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The Committee also encouraged the Bank to continue the use of its intervention mechanism to deploy funds to output-stimulating and employment-generating sectors of the economy, such as, the Targeted Credit Facility, AGSMEIS, Agriculture and Manufacturing.

In the Committee’s view, the current situation, neither gives room for tightening, as this will hurt output growth, nor, loosening, as this will exacerbate inflationary pressures.

On tightening, MPC feels that whereas this will limit excess liquidity available to attack the foreign exchange market, it nevertheless feels that tightening will reduce money supply and thus, inhibits the ability of Deposit Money Banks (DMBs) to create credit that is needed to stimulate manufacturing output which could also help to moderate prices.

On loosening, whereas MPC feels this should transmit into lower market interest rates which could improve the ability of obligors to repay their loans and reduce NPLs, it nevertheless feels loosening would not only exacerbate inflationary pressure, but this would increase negative real rate of return and discourage investments in the domestic economy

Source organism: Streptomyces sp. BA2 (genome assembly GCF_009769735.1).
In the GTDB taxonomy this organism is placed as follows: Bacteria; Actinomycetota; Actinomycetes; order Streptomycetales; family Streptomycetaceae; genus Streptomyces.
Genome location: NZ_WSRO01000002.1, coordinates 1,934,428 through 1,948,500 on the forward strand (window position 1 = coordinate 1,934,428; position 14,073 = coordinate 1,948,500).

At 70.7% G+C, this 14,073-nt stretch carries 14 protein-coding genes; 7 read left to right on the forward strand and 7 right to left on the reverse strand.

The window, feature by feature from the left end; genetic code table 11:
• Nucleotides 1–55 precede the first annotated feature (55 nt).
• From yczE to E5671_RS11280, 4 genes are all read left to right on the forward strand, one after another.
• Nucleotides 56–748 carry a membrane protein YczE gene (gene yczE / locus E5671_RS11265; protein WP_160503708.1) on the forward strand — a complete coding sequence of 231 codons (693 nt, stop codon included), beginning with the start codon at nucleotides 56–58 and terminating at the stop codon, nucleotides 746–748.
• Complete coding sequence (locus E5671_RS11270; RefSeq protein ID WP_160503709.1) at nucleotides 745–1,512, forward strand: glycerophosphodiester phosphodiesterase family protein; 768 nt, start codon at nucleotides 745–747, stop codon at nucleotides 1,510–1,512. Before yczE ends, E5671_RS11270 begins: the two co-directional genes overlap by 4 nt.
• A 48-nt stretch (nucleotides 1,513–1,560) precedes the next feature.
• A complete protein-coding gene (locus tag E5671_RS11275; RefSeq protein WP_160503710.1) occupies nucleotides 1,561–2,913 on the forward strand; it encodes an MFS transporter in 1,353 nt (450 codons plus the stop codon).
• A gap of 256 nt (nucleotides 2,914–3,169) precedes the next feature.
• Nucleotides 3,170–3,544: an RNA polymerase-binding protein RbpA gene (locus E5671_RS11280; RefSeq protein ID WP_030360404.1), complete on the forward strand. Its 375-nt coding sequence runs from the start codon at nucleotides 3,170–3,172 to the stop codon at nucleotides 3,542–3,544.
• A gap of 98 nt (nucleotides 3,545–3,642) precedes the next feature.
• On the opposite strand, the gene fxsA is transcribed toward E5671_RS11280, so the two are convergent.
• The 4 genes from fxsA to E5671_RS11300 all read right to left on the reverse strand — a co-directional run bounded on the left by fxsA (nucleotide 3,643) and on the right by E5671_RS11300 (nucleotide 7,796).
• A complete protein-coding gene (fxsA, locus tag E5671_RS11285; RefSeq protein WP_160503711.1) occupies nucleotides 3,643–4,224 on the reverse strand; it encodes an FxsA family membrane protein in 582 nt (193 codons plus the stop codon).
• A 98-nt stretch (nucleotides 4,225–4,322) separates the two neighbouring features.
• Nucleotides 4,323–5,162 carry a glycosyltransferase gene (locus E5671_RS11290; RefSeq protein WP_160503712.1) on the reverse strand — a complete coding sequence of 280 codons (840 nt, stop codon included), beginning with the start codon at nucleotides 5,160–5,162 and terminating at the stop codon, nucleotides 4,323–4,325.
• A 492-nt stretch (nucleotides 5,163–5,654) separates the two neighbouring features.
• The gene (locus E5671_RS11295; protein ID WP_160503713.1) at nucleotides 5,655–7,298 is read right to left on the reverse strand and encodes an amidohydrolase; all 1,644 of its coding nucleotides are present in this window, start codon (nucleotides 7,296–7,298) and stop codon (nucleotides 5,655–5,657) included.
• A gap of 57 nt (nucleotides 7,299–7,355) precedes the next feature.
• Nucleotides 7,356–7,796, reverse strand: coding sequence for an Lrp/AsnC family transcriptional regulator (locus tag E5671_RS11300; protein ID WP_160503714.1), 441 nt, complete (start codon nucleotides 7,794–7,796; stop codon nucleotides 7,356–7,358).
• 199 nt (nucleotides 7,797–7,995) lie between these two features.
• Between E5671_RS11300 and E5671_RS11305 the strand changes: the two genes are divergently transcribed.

Based on the above considerations, the MPC made the decision to hold all policy parameters constant; believing that a hold stance will enable the continued permeation of current policy measures in supporting the recorded growth recovery and macro-economic stability.

The Committee thus decided by a unanimous vote to retain the Monetary Policy Rate (MPR) at 11.5 per cent.

In summary, the MPC voted to:

  1. Retain the MPR at 11.5 per cent;
  2. Retain the asymmetric corridor of +100/-700 basis points around the MPR;
  3. Retain the CRR at 27.5 per cent; and
  4. Retain the Liquidity Ratio at 30 per cent.

You can download and read the Monetary Policy Committee Communique here